Making the most out of your summer could not be achieved without spending quality time with friends and family. Socialising, however, can come at a cost to your health – but it doesn’t have to. Make the holiday season special by creating delicious, wholesome, home-style meals. Entertain your friends and family in our own homes where portion size and menu content can be controlled. Create your own healthy platter to bring to social occasion. That way you are sure to have something nutritious to eat from. Focus on slowing down your eating when engaging in social meals. Even if you need to put your fork down in-between each bite, this will help you be aware earlier of when you are actually satisfied.
Set goals and make a NEWSTART!
Why wait until January? Start your resolutions now to allow you more time to begin implementation! Setting goals is essential for achieving long-term success. When it comes to getting results, good intentions are not enough. We never intend on putting on a few extra kilos or expect to find ourselves with too much on our plate to handle, but without good guidelines and goals it can easily happen. Take the time out to plan your year and think about what you would like to achieve. Set realistic goals and create an environment that promotes success. For example if weight loss or healthy eating is your goal, remove all temptations from your home and workplace and stock the shelves with good wholesome foods. Subscribe to free online health newsletters, blogs and Facebook pages that are going to encourage and motivate you throughout the year – some of our favourites to get you started: Sarah Wilson, Christine Cronau, the LVS blog and Facebook page.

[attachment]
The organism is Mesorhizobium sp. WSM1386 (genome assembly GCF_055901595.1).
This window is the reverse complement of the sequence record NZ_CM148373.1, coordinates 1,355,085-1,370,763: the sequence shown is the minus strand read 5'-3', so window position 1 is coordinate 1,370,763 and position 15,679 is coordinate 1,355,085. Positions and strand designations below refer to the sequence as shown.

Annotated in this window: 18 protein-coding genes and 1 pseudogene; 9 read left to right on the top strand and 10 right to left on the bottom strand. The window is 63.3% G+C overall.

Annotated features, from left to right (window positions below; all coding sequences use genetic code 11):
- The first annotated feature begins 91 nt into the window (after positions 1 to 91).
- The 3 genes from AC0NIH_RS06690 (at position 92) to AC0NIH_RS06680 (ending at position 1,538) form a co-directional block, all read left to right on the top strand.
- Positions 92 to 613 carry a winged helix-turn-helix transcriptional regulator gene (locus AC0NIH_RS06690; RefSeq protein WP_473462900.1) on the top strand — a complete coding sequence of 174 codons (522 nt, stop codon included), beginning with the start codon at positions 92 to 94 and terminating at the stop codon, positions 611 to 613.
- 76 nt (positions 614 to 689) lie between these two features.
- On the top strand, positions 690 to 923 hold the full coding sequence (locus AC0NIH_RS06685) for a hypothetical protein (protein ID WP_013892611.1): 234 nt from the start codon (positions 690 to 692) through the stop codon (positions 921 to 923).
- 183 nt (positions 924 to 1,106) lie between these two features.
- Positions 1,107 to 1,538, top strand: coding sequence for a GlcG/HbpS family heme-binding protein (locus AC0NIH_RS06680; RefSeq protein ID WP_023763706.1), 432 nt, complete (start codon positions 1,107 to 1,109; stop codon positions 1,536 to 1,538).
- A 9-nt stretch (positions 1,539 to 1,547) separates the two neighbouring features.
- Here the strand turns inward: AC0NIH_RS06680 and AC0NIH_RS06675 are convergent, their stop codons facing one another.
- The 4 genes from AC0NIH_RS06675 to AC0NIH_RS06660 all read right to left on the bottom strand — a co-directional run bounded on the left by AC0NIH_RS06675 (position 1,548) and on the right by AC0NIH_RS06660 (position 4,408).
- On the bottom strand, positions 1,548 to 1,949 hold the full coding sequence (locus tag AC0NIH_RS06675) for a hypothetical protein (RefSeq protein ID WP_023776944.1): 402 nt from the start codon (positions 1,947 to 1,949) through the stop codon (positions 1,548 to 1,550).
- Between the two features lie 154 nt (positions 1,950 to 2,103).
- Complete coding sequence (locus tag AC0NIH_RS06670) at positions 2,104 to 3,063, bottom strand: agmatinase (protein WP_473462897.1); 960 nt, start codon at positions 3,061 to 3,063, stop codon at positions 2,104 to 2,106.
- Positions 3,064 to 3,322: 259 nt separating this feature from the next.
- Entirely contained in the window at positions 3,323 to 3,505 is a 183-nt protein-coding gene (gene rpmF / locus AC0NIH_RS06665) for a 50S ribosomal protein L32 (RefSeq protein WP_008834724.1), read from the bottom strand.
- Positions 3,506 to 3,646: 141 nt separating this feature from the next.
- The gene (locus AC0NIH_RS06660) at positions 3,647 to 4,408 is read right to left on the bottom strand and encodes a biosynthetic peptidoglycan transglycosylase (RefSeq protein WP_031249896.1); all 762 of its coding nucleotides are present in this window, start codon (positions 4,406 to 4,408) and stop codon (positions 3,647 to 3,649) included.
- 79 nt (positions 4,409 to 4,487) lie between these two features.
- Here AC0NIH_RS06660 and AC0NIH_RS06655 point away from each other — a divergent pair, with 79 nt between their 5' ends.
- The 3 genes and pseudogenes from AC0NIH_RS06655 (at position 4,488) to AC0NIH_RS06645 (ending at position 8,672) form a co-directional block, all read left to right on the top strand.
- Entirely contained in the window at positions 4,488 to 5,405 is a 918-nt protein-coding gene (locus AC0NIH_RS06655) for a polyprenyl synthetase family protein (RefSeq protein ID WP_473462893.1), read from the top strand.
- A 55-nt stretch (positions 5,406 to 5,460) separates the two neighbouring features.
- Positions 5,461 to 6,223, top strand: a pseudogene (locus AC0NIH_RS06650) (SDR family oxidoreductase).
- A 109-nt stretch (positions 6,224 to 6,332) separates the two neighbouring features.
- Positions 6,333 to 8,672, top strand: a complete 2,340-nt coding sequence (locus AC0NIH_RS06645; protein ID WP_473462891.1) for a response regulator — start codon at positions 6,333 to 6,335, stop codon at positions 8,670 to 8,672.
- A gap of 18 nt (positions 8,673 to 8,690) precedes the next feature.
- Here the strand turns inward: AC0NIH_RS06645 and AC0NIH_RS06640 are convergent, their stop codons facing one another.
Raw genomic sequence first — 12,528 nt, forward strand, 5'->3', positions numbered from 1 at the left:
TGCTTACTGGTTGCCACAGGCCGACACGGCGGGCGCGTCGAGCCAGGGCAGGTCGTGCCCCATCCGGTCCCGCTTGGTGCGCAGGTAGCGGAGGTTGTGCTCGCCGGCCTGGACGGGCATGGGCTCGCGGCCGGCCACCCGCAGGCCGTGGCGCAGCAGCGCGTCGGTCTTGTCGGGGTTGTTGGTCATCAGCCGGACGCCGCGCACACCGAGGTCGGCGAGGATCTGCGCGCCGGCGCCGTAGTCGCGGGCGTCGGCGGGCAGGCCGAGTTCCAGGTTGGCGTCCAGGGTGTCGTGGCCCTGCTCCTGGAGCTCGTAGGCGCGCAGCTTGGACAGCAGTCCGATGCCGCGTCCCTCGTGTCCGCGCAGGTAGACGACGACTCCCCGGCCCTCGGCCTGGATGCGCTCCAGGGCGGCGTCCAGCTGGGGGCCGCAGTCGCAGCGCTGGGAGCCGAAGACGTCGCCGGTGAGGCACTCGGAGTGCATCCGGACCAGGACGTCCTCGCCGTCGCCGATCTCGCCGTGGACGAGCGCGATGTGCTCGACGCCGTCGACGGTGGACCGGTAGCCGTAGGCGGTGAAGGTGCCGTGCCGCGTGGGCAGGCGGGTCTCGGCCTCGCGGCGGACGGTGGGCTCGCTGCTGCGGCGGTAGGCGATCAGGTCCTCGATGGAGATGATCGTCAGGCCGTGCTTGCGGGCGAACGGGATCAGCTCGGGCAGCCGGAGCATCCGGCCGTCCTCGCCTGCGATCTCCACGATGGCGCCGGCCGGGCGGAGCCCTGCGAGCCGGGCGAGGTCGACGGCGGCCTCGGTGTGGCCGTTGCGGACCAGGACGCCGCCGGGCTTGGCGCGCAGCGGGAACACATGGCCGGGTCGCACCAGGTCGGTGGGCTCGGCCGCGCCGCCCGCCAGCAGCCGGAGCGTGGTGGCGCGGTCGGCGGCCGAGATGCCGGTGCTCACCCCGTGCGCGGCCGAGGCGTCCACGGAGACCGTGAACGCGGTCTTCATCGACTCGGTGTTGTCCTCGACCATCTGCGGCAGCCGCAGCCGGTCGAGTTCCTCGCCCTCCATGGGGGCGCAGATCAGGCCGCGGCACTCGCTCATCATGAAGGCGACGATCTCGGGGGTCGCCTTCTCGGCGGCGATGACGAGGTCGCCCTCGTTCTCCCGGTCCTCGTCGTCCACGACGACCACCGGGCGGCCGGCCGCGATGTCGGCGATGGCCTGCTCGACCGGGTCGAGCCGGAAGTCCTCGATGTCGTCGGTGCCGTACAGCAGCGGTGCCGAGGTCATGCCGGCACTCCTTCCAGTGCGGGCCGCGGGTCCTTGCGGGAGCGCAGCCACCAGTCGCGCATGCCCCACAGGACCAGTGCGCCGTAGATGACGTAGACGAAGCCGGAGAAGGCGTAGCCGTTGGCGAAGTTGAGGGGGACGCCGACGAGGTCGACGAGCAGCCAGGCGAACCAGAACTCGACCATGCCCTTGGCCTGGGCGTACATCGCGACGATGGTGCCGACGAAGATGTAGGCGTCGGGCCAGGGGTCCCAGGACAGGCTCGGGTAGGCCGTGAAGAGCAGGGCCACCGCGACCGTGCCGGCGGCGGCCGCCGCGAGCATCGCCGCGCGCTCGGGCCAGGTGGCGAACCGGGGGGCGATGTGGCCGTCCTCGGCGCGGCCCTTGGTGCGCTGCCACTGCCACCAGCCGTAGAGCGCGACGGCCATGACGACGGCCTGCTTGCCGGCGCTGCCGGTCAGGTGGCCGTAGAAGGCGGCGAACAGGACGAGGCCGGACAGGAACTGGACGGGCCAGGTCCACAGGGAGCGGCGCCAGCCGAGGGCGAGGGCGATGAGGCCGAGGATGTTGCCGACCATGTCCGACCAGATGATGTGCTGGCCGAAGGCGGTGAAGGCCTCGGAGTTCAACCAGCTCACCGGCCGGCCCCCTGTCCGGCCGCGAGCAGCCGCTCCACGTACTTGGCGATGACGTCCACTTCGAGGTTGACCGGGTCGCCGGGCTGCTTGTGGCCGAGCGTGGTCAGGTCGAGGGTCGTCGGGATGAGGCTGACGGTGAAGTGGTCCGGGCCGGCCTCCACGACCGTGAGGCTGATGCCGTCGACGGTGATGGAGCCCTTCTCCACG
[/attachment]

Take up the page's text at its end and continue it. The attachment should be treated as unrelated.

Special thanks to April Patane and Jessica Gaunt for contributing to this post!